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By Danielle Hoverman • November 21, 2017

Keeping Your Business Secure Starts with Educating Employees About Cyber Security

Small and medium-sized businesses face critical cyber security challenges due to limited resources and information, as well as competing priorities. The speed at which technology is evolving makes it difficult to stay current with security.

According to over 1,700 IT service providers, the lack of cyber security awareness amongst employees is a leading cause of a successful ransomware attack against a SMB.[1] Training employees on cyber threats they face and what they should look for to avoid falling victim to an attack is the top component of a successful cyber security protection program. Here are 6 tips for educating employees about cyber security.

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1.  Regularly Talk to Employees About Cyber Security

In 2016, the average data breach size was 29,611 records, and the number of breach reports per typical incident ranged from 5,125 to 101,520.[2] Your employees can be your strongest line of defense or your weakest link, so it’s important to explain the potential impact a cyber attack may have on your business operations.

2.  Don't Forget to Educate Top Management & IT Staff - They're Employees Too

Top managers are often targeted because they have access to more business-critical information, IT bends the rules for them, and the damage can be much bigger if successfully attacked. IT staff members have unlimited power and control over the network which makes the IT team susceptible to an attack.

3.  Explain That a System is Only as Secure as the Weakest Link

Employees remain the weak link in business data protection, and careless or unaware employees are most likely to be victim of a cyber-attack. According to EY’s 19th Global information Survey 2016-17, 74% of the 1,735 global executives, information security managers, and IT leaders surveyed said that careless employees are the most likely source of a cyber-attack.[3] It’s important for employees to appreciate their susceptibility to phishing tactics, and the financial, operational, and brand impact they impose on employers. Educating employees on their vulnerability will help reduce the frequency and severity of a cyber-attack.

4.  Explore Different Types of Cyber Attacks with Employees by Conducting Regular, Focused Sessions

While big data breaches such as Yahoo, Target, Home Depot, and Sony receive high volumes of public attention, data breaches have become commonplace and remain a real and growing financial threat to businesses of all sizes. The average cost of a data breach in North America for SMBs is currently $117,000.[4]

It’s important to integrate cyber security training within your new hire onboarding activities and to regularly talk to employees about different types of cyber attacks throughout the year. Whether in lunch and learn format or another format, trainings should include specific rules for email, Web browsing, mobile devices, and social networks. Include basic cyber security preventative measures, including: physically unplugging your computer from the network, notifying your administrator of suspicious emails or unusual activity, and/or if you lose your mobile device.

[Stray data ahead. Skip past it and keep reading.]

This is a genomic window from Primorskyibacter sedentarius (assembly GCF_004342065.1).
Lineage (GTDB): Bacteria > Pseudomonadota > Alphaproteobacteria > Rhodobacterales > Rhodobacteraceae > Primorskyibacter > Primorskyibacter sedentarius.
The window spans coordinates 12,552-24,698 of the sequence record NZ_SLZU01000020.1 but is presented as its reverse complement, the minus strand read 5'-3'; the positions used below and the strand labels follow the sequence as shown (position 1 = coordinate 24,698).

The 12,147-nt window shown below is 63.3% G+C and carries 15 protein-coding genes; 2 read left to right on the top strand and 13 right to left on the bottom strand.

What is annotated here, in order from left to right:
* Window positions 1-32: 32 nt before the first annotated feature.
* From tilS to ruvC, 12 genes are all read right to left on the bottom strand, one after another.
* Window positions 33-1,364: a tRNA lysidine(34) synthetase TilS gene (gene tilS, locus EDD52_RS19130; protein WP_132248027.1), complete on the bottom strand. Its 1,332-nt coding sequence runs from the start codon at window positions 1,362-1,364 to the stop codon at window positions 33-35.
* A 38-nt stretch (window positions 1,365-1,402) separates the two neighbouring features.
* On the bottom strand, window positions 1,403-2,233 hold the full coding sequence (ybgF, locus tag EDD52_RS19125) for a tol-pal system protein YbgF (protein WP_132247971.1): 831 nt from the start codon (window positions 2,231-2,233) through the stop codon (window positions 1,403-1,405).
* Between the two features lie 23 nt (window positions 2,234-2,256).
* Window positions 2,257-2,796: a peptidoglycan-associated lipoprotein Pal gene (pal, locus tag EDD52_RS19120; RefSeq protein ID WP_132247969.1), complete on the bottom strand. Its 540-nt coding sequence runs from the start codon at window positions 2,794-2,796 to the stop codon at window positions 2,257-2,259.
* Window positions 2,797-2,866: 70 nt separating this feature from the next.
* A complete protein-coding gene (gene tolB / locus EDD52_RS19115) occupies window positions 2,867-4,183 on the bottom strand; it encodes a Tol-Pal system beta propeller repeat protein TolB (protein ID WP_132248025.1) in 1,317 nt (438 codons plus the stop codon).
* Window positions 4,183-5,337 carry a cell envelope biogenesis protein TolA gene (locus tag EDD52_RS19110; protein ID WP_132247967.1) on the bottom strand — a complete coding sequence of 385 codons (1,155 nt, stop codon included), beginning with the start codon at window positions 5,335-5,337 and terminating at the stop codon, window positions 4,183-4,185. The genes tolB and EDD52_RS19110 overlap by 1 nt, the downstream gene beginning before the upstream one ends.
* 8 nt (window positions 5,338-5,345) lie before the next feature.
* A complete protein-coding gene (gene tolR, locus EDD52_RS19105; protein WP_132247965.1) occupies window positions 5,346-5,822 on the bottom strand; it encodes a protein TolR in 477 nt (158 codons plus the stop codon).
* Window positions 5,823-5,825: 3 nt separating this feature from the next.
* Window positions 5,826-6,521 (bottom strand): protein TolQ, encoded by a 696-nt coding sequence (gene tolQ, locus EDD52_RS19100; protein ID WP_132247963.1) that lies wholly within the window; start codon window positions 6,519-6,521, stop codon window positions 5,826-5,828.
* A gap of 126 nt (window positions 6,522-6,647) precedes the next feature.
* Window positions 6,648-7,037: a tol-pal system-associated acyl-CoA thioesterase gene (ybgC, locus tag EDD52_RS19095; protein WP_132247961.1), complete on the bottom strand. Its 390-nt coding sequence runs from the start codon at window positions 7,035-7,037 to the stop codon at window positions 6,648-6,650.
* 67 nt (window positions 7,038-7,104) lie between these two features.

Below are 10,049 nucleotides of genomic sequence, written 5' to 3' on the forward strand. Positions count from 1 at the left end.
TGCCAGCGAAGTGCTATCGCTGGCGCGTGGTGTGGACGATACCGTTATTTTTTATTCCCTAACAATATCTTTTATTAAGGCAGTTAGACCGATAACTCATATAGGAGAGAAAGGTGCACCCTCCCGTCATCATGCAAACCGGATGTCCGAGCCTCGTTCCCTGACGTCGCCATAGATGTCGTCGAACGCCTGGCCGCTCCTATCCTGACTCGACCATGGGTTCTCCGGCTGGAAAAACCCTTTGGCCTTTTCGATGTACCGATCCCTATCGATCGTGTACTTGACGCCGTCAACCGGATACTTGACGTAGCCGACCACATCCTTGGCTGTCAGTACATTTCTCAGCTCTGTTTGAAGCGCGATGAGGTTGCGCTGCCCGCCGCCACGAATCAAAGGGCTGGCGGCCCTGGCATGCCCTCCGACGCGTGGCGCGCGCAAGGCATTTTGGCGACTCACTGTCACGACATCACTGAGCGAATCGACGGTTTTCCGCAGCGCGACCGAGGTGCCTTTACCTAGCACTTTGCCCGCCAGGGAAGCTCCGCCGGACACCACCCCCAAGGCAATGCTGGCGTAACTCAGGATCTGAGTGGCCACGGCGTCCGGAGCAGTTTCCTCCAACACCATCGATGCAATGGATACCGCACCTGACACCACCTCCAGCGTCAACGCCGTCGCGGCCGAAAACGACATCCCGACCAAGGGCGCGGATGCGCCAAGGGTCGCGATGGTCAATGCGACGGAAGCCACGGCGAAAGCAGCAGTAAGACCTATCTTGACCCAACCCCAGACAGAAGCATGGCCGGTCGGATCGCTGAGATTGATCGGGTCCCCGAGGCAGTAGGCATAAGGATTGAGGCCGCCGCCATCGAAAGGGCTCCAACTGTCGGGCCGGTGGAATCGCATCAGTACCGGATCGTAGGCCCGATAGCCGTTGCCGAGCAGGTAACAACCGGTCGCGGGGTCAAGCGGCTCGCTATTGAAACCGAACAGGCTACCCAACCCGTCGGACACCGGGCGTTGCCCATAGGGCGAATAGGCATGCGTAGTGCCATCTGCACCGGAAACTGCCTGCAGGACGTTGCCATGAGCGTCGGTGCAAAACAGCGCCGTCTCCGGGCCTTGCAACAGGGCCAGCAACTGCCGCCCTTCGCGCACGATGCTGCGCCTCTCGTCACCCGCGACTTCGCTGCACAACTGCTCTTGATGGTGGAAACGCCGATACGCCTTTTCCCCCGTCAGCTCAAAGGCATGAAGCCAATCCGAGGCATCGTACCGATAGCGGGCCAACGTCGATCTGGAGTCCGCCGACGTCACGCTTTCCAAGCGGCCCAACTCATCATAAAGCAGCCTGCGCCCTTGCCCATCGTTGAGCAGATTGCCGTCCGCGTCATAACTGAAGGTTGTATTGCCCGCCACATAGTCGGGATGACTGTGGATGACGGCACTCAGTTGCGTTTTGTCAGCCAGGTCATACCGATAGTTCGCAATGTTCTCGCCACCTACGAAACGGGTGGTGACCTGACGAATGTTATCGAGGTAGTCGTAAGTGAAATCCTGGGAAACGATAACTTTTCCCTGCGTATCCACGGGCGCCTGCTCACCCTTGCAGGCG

5.  Warn Employees to Watch for Social Engineering Activities

Social engineering threats are widespread, and while there’s no guaranteed way to defend against them, half the battle is recognizing the methods they use. Employee awareness of social engineering is essential for ensuring corporate cyber security. If end users know the main characteristics of these attacks, it’s much more likely they can avoid falling for them.

6.  Train Employees to Recognize an Attack

Create and enforce policies that assume you’ll be attacked – don’t wait to react. Have a documented remediation plan in place and update or review it frequently to make sure your policies are up-to-date. Clearly communicate a step-by-step action plan about what to do if employees believe they have received a cyber threat. In-depth training regarding routine and new types of phishing is recommended, so make sure you have clear cyber security policies that are strictly enforced.

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Bonus Tip:

7.  If an Incident Happens, Let Your Employees Know as Soon as Possible

A lack of transparency or improper handling of a cyber incident may significantly increase the impact of the event. If there has been a data breach, let your employees know immediately. Be prepared with instructions on how they can help minimize the impact of the breach. In your communication with employees, be open and honest and provide information you know at the time. In the hours and days immediately following the attack, communicate frequently with your employees. Even if there is no new information to share, inform them that you are working diligently to repair the issue. Give talking points to mid and lower-level managers and leaders so they can communicate with their teams about the issue as well.

Your employees are one of your biggest assets. Making sure they are aware of the different types of cyber attacks, internal cyber security policies, and what to do if they are attacked is important to keep your business secure and/or minimize the effect of a security breach.  

[1] https://www.datto.com/resource-downloads/Essential-Cybersecurity-Toolkit.pdf [2] https://www-01.ibm.com/common/ssi/cgi-bin/ssialias?htmlfid=SEL03130WWEN& [3] https://www.forbes.com/sites/eycybersecurity/2017/03/20/the-weakest-link-in-your-cyber-defenses-your-own-employees/#29bef1805d51 [4] https://www.csoonline.com/article/3227065/security/cyber-attacks-cost-us-enterprises-13-million-on-average-in-2017.html

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